There was, in Smolensk, a hospital for prisoners of war; Soviet doctors working at that hospital stated: "Up to July, 1942, the patients lay un-bandaged on the floor. Their clothes and bedding were covered not only with dirt but with pus. The rooms were unheated and the floors of the corridors coated with ice."

A report of a medico-legal examination is appended, Your Honours, to the statement of the Extraordinary State Commission which I have just quoted. Experts such as Academician Burdenko, member of the Extraordinary Commission, Dr. Prosorovsky, chief medico-forensic expert of the People's Commissariat for the Care of Public Health in the Union of the Soviet Socialist Republics, Doctor of Medical Sciences, Smolianov, Professor of Forensic Medicine at the Second Moscow Medical Institute, and other specialists conducted -- from 1st to 16th October, 1943 -- numerous exhumations and medico-legal autopsies on the corpses in Smolensk and the vicinity of Smolensk.

I shall read into thr record only such excerpts from the findings of the experts' investigation as have a direct bearing on my subject.

You will find the paragraph which I am now quoting on Page 61 of your document book, corresponding to Page 9 of our Exhibit USSR 56:

"The corpses found in the pits were for the most part either partially or completely naked, or else clothed in worn-out underwear; only in the minority of cases did the bodies disinterred wear clothes or military uniforms."
It is stated, in paragraph 2 on the next page of the document book:
"Identity documents were found in 16 cases only (3 passports, 1 Red Army book and 12 military identity 'medallions'). By 'medallions' I mean the small tub- like cases, not unlike a needle-case in appearance, issued to each soldier in the Red Army. A document giving the soldier's name, patronymic, surname, and rank, together with his home address, is slipped into this tube.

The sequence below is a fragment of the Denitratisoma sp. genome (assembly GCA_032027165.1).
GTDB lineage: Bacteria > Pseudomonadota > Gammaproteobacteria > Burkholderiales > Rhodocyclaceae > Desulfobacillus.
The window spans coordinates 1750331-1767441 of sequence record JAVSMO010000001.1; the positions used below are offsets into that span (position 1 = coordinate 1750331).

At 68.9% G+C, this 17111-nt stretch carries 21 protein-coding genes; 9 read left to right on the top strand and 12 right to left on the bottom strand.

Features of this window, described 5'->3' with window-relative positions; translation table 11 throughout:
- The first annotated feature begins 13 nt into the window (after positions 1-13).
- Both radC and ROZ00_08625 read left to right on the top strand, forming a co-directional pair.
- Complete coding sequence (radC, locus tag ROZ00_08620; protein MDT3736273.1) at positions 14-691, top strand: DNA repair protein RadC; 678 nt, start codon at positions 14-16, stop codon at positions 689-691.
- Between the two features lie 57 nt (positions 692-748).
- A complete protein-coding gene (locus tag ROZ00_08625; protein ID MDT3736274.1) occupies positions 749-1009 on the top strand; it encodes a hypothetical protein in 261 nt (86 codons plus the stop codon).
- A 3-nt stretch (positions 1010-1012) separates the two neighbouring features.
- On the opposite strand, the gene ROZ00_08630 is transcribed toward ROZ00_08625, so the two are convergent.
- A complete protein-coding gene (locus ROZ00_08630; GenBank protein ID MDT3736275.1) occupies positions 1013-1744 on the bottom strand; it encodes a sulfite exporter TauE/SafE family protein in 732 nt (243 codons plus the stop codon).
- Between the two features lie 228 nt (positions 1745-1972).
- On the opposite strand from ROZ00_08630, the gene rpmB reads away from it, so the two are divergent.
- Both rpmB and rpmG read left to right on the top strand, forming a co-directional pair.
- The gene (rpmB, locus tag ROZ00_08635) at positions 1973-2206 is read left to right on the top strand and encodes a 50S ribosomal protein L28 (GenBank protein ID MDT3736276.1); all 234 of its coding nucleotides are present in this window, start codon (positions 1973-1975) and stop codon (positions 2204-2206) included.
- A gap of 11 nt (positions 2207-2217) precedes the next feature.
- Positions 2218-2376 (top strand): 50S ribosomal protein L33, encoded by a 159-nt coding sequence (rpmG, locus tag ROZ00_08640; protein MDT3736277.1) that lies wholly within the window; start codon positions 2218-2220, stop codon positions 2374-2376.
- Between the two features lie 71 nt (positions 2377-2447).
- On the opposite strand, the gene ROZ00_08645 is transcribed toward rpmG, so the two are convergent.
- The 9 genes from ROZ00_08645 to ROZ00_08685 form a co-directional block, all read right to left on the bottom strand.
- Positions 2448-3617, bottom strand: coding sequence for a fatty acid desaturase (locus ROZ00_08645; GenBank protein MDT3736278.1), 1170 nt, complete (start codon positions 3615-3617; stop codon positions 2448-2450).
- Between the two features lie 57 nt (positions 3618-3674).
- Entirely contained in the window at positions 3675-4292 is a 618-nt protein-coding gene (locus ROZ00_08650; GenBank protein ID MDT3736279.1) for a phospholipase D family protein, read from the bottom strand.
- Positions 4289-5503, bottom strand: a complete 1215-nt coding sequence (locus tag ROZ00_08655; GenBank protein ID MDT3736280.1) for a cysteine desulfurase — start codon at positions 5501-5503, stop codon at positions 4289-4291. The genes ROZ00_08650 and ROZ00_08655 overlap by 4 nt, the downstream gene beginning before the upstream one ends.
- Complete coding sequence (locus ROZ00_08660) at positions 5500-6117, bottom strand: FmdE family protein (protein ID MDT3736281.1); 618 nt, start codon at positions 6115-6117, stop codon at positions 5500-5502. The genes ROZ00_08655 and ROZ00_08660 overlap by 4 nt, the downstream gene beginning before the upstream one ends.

In some cases partly preserved articles of clothing and tattoo marks alone could help in establishing the identity of the deceased."

This circumstance confirms the fact that the Germans endeavored to make the identification of their victims impossible, as demanded in special German directives. The first paragraph on Page 11 of this exhibit, corresponding to your Page 63 in the document book, says:

[Page 320]

"The autopsies performed on corpses taken from graves in the area of the large and small concentration camps at Plant 35, of the former German hospital for prisoners of war, of a sawmill and of concentration camps near the villages of Becherskaya and Rakytna, revealed that according to the data of the autopsies, death, in an overwhelming majority of cases, could be ascribed to hunger, starvation and acute infectious diseases.

An objective proof of death from starvation, over and above the total absence of all subcutaneous fatty tissues, as disclosed during the autopsies, was the discovery, in a number of cases, of grassy substances, remains of rough leaves and plant stalks in the abdominal cavity."

On the same page, but rather lower down, in paragraph 4, we read:
"The considerable number of burial-pits opened (87), filled with masses of corpses, together with the estimated differences in the time of burial, differences ranging from the second half of 1941 to 1943, testify to the systematic extermination of Soviet citizens.

The victims, in an overwhelming majority of cases, were men, and men mostly in the prime of life, that is, between the ages of 20 and 40."

Somewhat lower, on the same page:
"Special attention was attracted by the fact that the exhumed corpses, with few exceptions, regularly lacked footwear. Clothing, too, was absent as a rule, or consisted of worn-out underwear or parts of outer garments. The natural conclusion drawn from these facts is that the removal of clothes and footwear of any value had become the usual and officially recognized procedure preceding the extermination of Soviet citizens."
In conclusion, the Commission deals with the means of extermination, i.e., shooting, asphyxiation by gas and so forth. All this is not new to us and it is not necessary, at present, to part of the conclusion.